A Texas judge invited Disney to move from Florida amid its ongoing feud with Gov. Ron DeSantis.
In a letter addressed to Walt Disney Company CEO Bob Chapek, Fort Bend County Judge KP George invited the company to consider Fort Bend County as "a welcoming and diverse place to do business."
"While you, your company, employees and diverse fans face authoritarian, anti-business and culture war attacks from extremists in Florida, we in Fort Bend are more ready to welcome the Disney family with thousands of good-paying jobs and billions of dollars of investments," the letter dated April 21 states.
George described Fort Bend County, which borders Houston’s Harris County to the southwest, as a "unique place" whose residents and families "compose the most diverse county in the United States, deliver extremely high graduation rates and are one of the top capita purchasers in Texas."
The county is "strategically located for the most efficient distribution of goods domestically and internationally, including the best access to both inland and water ports in Texas," the judge said.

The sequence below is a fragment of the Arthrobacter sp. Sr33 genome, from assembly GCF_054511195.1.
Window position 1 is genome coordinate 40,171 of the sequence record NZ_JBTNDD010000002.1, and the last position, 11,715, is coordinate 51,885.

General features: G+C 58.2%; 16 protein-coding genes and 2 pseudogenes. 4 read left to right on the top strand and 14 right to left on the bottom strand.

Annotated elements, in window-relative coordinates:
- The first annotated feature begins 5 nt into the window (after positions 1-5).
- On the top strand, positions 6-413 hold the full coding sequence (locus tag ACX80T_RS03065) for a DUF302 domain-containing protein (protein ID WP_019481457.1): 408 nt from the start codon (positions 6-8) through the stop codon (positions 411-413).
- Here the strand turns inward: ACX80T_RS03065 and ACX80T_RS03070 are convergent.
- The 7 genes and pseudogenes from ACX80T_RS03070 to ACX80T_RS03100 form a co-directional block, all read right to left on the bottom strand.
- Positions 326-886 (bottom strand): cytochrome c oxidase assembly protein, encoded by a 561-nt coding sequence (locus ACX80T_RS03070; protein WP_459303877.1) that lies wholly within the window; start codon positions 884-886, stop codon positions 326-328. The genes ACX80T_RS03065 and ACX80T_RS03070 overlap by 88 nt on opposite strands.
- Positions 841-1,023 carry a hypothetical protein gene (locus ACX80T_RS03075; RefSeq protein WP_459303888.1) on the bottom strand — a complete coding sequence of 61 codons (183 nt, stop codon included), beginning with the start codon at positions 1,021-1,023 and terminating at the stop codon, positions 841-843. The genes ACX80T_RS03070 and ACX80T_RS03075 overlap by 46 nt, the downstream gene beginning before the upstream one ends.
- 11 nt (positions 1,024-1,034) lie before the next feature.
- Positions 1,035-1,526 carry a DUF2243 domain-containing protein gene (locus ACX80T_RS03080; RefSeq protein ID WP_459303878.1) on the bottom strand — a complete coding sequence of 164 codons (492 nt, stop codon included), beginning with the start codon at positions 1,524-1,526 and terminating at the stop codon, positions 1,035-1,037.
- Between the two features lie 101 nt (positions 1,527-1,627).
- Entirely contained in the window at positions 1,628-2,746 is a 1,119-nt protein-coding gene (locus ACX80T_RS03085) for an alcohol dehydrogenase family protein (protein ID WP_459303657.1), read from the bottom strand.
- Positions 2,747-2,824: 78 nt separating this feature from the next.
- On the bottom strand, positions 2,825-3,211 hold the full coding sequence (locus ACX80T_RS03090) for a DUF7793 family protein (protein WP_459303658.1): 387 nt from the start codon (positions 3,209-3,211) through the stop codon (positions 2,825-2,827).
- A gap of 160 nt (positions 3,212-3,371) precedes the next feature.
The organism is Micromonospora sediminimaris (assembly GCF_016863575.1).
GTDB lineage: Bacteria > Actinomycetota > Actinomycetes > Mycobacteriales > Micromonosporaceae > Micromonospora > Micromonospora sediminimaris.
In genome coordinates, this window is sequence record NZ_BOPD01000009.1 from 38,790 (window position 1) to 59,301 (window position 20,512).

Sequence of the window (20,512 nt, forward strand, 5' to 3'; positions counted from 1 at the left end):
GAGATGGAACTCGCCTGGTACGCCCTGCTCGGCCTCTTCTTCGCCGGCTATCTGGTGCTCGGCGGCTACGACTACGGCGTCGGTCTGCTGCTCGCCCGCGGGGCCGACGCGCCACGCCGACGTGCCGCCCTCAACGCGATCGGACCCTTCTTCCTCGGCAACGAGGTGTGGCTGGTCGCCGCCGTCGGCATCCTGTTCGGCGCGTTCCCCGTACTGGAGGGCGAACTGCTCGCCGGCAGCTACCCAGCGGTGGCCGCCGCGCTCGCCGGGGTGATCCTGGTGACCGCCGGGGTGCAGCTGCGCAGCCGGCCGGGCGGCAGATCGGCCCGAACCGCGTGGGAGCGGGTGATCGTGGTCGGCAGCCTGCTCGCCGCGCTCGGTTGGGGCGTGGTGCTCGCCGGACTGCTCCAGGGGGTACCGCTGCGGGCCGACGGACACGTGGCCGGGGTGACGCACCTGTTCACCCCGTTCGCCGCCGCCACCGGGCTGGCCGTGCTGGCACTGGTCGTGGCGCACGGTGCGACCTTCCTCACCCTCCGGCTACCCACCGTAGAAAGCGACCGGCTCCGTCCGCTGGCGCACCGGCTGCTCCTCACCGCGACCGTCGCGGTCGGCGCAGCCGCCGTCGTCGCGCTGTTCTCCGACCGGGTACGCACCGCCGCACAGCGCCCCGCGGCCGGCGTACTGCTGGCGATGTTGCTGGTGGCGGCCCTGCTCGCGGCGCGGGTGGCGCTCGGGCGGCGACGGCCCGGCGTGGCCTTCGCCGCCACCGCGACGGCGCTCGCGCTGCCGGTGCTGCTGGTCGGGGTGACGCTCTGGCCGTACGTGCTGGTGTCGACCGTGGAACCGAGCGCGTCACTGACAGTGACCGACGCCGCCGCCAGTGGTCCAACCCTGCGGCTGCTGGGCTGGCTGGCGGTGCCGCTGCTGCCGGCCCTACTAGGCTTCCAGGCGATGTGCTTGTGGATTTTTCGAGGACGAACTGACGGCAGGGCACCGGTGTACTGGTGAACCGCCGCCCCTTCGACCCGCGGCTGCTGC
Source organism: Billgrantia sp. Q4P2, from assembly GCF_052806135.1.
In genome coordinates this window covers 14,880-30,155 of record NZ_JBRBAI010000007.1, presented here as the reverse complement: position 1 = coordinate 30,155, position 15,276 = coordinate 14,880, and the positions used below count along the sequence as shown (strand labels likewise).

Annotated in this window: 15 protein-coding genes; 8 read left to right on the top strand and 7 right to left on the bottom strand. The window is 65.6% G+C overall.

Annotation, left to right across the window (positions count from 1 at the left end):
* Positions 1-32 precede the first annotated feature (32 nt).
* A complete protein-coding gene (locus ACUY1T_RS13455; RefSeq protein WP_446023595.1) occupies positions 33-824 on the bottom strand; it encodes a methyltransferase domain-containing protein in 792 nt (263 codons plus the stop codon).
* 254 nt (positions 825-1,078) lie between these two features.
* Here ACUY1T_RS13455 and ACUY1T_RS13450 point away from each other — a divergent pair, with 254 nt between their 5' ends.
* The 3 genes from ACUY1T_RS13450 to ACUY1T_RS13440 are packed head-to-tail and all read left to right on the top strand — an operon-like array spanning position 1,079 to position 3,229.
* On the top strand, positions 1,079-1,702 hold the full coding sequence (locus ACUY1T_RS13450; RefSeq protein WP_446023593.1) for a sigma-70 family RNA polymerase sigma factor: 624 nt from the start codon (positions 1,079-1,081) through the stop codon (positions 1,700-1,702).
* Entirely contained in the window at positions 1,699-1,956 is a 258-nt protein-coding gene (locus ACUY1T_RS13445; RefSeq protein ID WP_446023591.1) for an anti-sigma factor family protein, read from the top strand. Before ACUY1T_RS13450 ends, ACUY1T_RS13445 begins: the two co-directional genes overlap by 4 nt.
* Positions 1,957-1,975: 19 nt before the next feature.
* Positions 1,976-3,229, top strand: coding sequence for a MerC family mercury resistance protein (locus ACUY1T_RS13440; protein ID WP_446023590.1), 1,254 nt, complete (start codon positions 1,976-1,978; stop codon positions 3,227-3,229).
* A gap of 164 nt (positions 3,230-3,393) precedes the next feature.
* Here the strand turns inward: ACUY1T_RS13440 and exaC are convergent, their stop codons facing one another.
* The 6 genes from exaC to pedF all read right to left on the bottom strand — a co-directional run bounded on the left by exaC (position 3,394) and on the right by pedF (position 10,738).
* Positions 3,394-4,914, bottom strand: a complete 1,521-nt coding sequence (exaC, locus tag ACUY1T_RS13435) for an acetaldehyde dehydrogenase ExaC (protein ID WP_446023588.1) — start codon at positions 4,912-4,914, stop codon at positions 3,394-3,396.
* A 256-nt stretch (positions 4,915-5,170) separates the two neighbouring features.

"With a strong focus on economic development, we encourage small and large business growth through a business-friendly climate; we make a difference in our children’s lives everyday through youth empowerment initiatives and aim to continue improving the quality of life through new, fresh and innovative ideas," George said. "I invite you to visit Fort Bend County and see for yourself why our community is the best place for a new Walt Disney World Resort."
George described DeSantis as a "political extremist" in the copy of his letter he shared on Twitter.
This comes as DeSantis, a Republican up for re-election in November, signed legislation Friday stripping the theme park of a decades-old special agreement that allowed it to govern itself. The move came in response to Disney's criticism of a new state law condemned by critics as "Don't Say Gay," which prohibits classroom discussion about sexual orientation and gender identify for elementary students.
Texas Lt. Gov. Dan Patrick has said he wants to create his own version of the legislation.